Community reacts to endowment growth

After the endowment posted 46.5% returns, some students called for additional spending on wages and services.

by Farah Almadani | 10/21/21 5:00am

by Summer Hargrave / The Dartmouth

Last week, the College announced that its endowment grew 46.5% in 2021 to $8.5 billion. Dartmouth has allocated $335 million to this year’s operating budget, some of which the College has pledged to spend on increasing student wages and addressing student mental health concerns, among other initiatives. While some supported the College’s additional spending on students, others believed the College could have allocated more from the endowment to help improve life on campus.  

In a Dartmouth News article from Oct. 11, College President Phil Hanlon said that the endowment’s growth was “fueled” by donors, a strong market performance and the work of the investment office.  

In an emailed statement, executive vice president and chief financial officer Rick Mills clarified that the $335 million is the budgeted endowment distribution — the share of the endowment used to support the College’s operating budget, usually roughly 5% — for this fiscal year. Mills wrote that the elimination of parent contributions for families with salaries of $65,000 or less, the one-time bonus to employees and the graduate stipend payments will be funded from the investment gains according to a metric that was set before the endowment increased this year, “well before the investment returns were realized.” 

According to Mills, the student minimum wage increase and mental health investments will be funded by “increases” in future endowment distributions  

Student employee Gui Marinho ’22 expressed relief at the increase in hourly wage. Marinho, who works at the Collis Center, said he never had any issues with his salary, but knew some students who struggled making ends meet.

“I don’t like that students in harsher financial situations have to strain themselves [with work on campus] to get by. I’ve had friends who had to do that,” Marinho said. 

Marinho said that while the recent allocation to student workers is a good start, he believed that the College should also listen to student concerns when considering where to allocate resources.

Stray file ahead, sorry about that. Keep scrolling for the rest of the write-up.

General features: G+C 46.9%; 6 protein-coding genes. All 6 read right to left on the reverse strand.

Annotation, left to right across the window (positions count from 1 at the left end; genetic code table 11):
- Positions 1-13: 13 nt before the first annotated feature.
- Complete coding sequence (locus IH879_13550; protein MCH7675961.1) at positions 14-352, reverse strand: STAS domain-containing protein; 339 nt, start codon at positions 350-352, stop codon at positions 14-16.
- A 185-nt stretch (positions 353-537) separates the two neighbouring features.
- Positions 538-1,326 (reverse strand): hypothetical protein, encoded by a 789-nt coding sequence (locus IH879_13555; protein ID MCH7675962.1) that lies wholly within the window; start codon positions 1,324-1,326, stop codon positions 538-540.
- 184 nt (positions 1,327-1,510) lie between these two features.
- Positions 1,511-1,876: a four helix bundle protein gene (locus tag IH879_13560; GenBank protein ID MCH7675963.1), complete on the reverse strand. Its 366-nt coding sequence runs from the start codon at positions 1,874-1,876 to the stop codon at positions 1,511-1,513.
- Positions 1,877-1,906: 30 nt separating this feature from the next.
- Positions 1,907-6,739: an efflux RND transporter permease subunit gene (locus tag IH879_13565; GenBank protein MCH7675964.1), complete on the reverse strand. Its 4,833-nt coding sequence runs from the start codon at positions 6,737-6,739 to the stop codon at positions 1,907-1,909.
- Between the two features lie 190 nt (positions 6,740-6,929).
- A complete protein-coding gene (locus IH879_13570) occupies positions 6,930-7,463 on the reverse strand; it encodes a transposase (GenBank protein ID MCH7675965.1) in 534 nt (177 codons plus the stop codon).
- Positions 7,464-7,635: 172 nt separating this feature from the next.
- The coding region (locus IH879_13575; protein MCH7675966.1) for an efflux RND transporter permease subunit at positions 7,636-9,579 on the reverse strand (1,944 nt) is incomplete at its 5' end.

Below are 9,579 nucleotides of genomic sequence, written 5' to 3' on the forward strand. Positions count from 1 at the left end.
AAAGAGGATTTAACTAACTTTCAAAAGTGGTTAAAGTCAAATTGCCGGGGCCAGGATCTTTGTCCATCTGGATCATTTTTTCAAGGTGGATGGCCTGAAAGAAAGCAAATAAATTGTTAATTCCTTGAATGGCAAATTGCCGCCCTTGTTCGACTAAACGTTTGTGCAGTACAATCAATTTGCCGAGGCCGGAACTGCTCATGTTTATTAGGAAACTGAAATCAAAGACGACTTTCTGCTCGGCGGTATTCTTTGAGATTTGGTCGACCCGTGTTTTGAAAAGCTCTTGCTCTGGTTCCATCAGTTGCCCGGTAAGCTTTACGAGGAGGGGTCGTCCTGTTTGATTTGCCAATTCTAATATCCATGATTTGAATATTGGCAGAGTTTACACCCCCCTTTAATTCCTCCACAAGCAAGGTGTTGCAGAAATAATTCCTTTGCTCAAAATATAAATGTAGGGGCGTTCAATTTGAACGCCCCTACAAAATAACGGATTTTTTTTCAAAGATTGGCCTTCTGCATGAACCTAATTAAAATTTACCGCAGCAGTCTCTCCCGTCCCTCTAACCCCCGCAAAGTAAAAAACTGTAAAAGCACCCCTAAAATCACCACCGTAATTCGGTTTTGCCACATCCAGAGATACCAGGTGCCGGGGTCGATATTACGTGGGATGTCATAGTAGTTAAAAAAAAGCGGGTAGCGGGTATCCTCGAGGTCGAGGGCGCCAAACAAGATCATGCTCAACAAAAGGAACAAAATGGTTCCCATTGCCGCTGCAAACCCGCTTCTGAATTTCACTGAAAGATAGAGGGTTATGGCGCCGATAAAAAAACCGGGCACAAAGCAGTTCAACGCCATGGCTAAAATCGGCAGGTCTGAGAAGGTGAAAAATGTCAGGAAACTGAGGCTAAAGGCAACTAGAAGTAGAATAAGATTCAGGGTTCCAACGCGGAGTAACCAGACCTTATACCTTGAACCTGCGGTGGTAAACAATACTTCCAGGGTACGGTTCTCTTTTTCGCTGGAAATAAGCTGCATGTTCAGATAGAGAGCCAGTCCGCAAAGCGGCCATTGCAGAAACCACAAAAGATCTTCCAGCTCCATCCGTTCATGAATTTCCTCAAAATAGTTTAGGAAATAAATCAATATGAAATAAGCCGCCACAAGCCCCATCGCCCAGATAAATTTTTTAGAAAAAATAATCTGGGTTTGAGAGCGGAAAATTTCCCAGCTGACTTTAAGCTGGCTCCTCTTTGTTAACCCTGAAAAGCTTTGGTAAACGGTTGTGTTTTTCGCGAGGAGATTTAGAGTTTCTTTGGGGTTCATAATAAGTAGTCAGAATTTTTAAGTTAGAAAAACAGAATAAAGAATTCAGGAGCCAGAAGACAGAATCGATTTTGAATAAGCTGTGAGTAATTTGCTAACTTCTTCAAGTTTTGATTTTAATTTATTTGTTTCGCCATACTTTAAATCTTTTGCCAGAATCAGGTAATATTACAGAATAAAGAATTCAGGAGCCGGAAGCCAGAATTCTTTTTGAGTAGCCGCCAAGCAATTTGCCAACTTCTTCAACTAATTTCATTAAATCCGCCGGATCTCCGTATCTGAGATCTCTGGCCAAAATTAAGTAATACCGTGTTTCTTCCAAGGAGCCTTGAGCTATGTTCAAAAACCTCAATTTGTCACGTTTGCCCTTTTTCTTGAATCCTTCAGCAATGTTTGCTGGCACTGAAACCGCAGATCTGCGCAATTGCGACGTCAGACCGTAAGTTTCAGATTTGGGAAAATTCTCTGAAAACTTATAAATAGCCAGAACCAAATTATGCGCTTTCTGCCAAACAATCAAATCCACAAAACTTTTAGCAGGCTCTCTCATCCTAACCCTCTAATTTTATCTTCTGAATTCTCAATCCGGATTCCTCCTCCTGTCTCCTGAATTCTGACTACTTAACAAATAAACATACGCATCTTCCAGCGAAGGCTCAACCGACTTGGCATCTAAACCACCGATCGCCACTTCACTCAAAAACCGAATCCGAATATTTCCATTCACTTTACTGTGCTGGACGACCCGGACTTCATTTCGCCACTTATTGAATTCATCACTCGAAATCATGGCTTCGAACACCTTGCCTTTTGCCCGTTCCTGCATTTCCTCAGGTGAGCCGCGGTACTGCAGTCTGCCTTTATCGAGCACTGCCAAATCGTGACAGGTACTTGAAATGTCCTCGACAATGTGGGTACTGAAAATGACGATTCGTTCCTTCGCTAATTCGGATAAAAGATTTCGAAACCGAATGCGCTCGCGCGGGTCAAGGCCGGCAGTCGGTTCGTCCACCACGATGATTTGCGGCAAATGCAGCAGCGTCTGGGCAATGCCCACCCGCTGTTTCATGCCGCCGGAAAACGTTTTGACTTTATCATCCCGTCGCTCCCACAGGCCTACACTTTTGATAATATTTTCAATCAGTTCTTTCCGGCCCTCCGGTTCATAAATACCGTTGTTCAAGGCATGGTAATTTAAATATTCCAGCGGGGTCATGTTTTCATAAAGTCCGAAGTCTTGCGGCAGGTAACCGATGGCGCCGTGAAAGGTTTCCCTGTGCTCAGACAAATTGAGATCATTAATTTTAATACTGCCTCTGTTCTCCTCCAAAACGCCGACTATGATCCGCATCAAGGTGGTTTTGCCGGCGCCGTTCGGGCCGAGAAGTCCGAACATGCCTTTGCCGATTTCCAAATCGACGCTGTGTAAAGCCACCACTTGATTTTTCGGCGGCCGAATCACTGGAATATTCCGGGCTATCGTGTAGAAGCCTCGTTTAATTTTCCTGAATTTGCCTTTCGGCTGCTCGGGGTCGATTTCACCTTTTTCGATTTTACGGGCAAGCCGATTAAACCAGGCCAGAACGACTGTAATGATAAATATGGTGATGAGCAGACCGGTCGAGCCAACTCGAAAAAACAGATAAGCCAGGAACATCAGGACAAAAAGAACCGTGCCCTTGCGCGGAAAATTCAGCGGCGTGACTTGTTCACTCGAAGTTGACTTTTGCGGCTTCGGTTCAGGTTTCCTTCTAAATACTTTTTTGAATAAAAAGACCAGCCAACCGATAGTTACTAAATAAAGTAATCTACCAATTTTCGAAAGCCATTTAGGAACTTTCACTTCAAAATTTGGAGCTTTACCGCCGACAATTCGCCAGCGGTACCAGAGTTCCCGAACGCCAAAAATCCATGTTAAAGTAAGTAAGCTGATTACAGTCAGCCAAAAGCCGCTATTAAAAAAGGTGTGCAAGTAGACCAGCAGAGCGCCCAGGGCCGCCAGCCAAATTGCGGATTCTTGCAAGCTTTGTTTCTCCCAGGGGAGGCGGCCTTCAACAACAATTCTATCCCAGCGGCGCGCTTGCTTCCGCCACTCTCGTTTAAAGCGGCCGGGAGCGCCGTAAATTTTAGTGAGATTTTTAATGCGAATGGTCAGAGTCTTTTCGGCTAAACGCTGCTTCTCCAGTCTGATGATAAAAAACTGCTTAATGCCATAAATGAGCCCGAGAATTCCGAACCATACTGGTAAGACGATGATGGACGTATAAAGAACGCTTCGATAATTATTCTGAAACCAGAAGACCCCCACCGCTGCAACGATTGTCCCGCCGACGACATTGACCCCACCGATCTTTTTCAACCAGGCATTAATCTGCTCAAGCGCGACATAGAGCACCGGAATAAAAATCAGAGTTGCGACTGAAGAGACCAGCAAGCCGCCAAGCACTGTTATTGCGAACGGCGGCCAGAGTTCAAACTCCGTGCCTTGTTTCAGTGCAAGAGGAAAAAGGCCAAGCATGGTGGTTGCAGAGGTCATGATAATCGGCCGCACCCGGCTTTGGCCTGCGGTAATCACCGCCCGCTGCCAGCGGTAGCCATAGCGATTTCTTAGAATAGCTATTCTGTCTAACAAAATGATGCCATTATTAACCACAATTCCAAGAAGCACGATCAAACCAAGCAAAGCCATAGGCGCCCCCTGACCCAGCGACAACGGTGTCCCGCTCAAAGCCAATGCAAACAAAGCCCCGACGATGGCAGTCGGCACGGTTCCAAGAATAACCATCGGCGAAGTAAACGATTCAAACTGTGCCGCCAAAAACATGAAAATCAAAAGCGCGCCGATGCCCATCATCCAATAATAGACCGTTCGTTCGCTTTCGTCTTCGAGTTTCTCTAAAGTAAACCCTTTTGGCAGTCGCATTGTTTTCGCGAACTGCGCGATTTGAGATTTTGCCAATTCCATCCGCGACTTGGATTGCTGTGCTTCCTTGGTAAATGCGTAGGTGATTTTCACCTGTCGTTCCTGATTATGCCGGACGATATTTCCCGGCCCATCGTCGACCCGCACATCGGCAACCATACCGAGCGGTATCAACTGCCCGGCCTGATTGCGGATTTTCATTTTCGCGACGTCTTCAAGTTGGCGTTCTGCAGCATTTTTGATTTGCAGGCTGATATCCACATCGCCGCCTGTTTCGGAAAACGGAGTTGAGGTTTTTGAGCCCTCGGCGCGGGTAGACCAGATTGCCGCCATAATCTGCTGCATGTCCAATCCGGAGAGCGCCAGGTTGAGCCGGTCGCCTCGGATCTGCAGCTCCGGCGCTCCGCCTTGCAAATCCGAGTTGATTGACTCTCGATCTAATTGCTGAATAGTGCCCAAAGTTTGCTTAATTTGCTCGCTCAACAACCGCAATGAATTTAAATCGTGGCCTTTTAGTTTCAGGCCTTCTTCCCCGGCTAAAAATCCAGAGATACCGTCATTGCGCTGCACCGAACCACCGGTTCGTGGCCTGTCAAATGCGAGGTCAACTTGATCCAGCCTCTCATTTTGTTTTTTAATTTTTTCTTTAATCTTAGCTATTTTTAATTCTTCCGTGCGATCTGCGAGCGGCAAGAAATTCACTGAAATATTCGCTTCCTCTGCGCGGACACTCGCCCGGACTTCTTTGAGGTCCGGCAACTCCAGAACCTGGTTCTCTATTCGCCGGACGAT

“I think we talk a lot about money [at Dartmouth], but we already have billions [in endowment],” he said. “It’s never been the issue. The issue is opening channels of communication, listening to what the students want, what the students are feeling [and] being empathetic towards the situation of students who are less privileged or have very strenuous circumstances, which are a lot of workers,” he said. 

Student Wellness Center director Caitlin Barthelmes said she appreciates the College’s commitment to mental health initiatives and wellness on campus. 

“I’m super enthusiastic that the College has been demonstrating their support for health and wellbeing in general on our campus,” she said. 

Barthelmes noted that this is not the first time that the College has recently taken efforts to address mental health awareness, noting that the Center has recently been able to hire a Student Wellness Coordinator. In May, the College also announced a four-year collaboration with the JED foundation that aims to address students’ mental health needs. Earlier this month, Student Assembly announced the launch of a pilot program for Calm, a mental health app. 

Some community members said they think the College could have directed more of the endowment returns to boost the local community. Two days after the College’s press release, the Dartmouth Youth Democratic Socialists of America, for example, released a statement in response to the endowment growth. The group urged the College to end “austerity” — policies such as budget cuts and layoffs  — to instate a “proper” minimum wage of $15/hour and to address the wealth gap in  the Upper Valley. 

According to Dartmouth YDSA secretary Kaya Çolakoğlu ’24, the organization consulted student and staff workers from different parts of the College to craft the statement. 

“We’ve had for a long time now, since the start of the pandemic, a network of people with grievances mainly making up Dartmouth’s labor infrastructure,” Çolakoğlu said. 

Çolakoğlu said that residents of the Upper Valley deserve compensation because they have been impacted negatively by the College’s real estate policies, housing policies and other financial decisions. 

“It is only fair that when this [wealth gap] does occur at the end of the pandemic, those who have suffered to, essentially, really keep our communities running and alive, get part of that dividend too,” he said.